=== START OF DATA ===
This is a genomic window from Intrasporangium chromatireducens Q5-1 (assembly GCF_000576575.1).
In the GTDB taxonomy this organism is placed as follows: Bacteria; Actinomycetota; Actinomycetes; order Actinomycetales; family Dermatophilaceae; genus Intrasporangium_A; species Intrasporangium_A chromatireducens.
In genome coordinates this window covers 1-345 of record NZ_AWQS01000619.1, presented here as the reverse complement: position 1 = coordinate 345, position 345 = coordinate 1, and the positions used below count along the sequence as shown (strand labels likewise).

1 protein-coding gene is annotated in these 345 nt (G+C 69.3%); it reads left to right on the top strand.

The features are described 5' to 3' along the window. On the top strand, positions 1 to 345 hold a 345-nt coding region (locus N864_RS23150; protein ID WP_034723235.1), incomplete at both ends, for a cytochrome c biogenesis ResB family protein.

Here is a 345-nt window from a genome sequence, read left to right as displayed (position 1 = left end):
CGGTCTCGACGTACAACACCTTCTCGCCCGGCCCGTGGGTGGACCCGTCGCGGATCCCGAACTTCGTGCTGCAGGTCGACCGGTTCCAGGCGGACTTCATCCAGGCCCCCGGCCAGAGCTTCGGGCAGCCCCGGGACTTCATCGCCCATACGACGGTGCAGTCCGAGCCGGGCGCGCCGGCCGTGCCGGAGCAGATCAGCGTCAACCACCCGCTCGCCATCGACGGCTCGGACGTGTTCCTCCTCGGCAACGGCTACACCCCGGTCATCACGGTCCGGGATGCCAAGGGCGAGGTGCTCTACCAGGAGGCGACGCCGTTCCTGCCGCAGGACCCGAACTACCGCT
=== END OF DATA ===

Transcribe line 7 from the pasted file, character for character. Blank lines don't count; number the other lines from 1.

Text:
CGGTCTCGACGTACAACACCTTCTCGCCCGGCCCGTGGGTGGACCCGTCGCGGATCCCGAACTTCGTGCTGCAGGTCGACCGGTTCCAGGCGGACTTCATCCAGGCCCCCGGCCAGAGCTTCGGGCAGCCCCGGGACTTCATCGCCCATACGACGGTGCAGTCCGAGCCGGGCGCGCCGGCCGTGCCGGAGCAGATCAGCGTCAACCACCCGCTCGCCATCGACGGCTCGGACGTGTTCCTCCTCGGCAACGGCTACACCCCGGTCATCACGGTCCGGGATGCCAAGGGCGAGGTGCTCTACCAGGAGGCGACGCCGTTCCTGCCGCAGGACCCGAACTACCGCT